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    My son has a 3 yr old labradoodle, soft, stupid, always over friendly, mothers their 11 month old bichon. They can remove her food bowl while she is eating and take anything else off her but NO WAY can you have her pigs ear! That is the one thing that she has been possessive over and would growl if he went near it. He no longer buys them for her!
     
  7. dickybirdclocks

    dickybirdclocks PetForums Junior

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    The last post was one i expected - Something about a pigs ear ? .As for being able to take things from dog - i would indeed like to be able to take away an item without getting mauled no matter how tasty dog thought the item was "Jimmy Choos " as an example.
     
  8. Nicky10

    Nicky10 PetForums VIP

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    You teach him that he gives up whatever he has and he gets something yummy/a favourite toy. What would you prefer someone just coming and grabbing a favourite snack from you or giving you something better in exchange?

    Start with something lower value than a pigs ear something you know he'll let you take. Offer a better treat, when he drops it tell him "drop it" and give him the treat. Work up to the pigs ear
     
  9. Sled dog hotel

    Sled dog hotel PetForums VIP

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    Certain things are classed as high value to dogs, pigs ears and things like real bones tend to be the main culprits. Its called resource guarding, they literally protect what they class as their prized possesion. Did she actually go for you straight off or give a growl first? If she growled first, then when you didnt back off and still went to get it she bit, thats not quite so bad. Although far from ideal of course, but at least shes given a warning first.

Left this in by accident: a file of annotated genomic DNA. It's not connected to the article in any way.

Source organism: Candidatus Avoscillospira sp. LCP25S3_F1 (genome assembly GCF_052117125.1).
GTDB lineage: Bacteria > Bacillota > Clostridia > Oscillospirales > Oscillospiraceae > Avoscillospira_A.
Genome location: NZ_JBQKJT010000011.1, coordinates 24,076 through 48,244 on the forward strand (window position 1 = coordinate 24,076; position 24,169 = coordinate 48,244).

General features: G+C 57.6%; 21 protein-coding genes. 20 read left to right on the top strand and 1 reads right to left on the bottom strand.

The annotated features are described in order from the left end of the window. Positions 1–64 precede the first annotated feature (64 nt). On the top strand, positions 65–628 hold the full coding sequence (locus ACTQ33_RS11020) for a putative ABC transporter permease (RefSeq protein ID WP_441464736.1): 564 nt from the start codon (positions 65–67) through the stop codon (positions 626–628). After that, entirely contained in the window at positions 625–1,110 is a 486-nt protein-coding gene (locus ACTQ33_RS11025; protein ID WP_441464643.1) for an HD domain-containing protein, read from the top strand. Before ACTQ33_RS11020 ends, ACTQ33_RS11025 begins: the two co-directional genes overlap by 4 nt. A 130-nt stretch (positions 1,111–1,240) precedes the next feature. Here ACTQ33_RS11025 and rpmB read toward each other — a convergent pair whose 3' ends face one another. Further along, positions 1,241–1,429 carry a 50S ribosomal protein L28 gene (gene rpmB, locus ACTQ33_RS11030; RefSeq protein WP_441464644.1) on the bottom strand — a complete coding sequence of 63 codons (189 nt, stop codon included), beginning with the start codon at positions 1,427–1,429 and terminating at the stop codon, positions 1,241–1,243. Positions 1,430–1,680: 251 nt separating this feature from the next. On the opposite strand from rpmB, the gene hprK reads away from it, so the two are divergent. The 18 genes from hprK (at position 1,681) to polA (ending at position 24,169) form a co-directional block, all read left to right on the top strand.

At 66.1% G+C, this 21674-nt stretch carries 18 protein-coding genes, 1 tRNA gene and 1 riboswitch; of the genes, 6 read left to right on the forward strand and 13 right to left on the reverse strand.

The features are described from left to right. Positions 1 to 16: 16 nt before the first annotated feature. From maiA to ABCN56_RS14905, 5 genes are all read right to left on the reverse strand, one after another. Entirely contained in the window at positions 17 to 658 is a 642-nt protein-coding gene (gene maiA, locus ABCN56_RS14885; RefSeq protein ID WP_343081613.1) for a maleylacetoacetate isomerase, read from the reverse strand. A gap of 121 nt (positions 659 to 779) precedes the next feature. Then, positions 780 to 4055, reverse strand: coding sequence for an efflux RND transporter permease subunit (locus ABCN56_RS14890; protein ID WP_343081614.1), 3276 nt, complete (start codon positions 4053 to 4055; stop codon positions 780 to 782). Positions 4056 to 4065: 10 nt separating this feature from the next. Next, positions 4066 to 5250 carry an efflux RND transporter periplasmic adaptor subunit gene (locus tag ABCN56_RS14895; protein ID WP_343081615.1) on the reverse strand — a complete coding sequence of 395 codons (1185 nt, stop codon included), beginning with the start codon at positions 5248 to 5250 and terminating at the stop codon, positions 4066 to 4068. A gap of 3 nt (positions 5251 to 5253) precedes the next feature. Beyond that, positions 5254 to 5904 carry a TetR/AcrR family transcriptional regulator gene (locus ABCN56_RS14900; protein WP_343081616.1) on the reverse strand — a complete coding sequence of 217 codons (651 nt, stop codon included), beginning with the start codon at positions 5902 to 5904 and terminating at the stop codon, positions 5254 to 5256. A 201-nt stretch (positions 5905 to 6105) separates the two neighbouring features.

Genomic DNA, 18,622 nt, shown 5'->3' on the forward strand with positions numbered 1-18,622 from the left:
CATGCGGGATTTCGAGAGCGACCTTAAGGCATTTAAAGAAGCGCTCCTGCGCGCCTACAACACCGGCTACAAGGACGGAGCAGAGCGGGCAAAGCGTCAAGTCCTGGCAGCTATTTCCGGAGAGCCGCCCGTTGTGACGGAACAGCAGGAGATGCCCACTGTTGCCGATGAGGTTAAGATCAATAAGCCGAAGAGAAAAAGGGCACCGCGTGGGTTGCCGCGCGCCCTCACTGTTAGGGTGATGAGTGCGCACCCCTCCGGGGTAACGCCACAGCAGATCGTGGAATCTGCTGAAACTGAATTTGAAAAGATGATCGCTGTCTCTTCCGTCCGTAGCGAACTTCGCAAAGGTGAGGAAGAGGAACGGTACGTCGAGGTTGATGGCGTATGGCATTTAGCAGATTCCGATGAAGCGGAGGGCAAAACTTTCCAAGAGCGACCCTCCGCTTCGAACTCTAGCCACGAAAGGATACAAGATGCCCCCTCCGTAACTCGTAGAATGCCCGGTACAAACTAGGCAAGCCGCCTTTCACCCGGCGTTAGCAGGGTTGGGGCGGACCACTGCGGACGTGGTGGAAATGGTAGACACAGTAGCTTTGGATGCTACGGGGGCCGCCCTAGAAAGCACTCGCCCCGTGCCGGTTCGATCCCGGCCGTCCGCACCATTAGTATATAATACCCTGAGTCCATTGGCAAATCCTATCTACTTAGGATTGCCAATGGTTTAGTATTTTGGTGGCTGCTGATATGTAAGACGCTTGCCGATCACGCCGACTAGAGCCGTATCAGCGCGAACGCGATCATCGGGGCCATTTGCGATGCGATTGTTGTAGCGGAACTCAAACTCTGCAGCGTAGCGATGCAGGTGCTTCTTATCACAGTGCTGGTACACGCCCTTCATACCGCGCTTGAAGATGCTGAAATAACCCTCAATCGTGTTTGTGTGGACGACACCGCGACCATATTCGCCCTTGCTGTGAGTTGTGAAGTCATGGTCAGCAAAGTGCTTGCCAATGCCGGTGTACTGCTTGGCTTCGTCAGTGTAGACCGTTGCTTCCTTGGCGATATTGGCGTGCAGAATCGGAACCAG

If you get in the situation again dont just grab, and if she growls dont carry on, it will only make her guard worse and go to 2nd base the lunge or even bite. Instead try getting her to swap it for something else she really loves (Mine will do anything for cheese) experiment see what is best favoured treat.
    Offer it instead, If she drops it give the treat, lure her out with more and shut her in the kitchen or another room, while you retrieve it and put it away.

    Is she ok with everything else and has it just been this one episode with her first pigs ear tonight? If its a total one off, and shes ok with anything else, I would not give them and stick to things she does give up and doesnt guard instead. If she does it again though with anything you need to nip it in the bud and dont let it escalate.
     
    Jenny Olley likes this.
  10. dickybirdclocks

    dickybirdclocks PetForums Junior

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    Nip it in the bud sounds ominous. Me being a novice i rely on others who have experience and i am surprised the amount of people who say "Show it who is boss" when i ask how i should do this i am told to smack the dog - i delve further and ask how would i know how hard to "Smack" and the answer is pretty much always "Hard" i have even been told to punch it on the nose and the majority of these advisors are long term experienced dog owners breeders and handlers .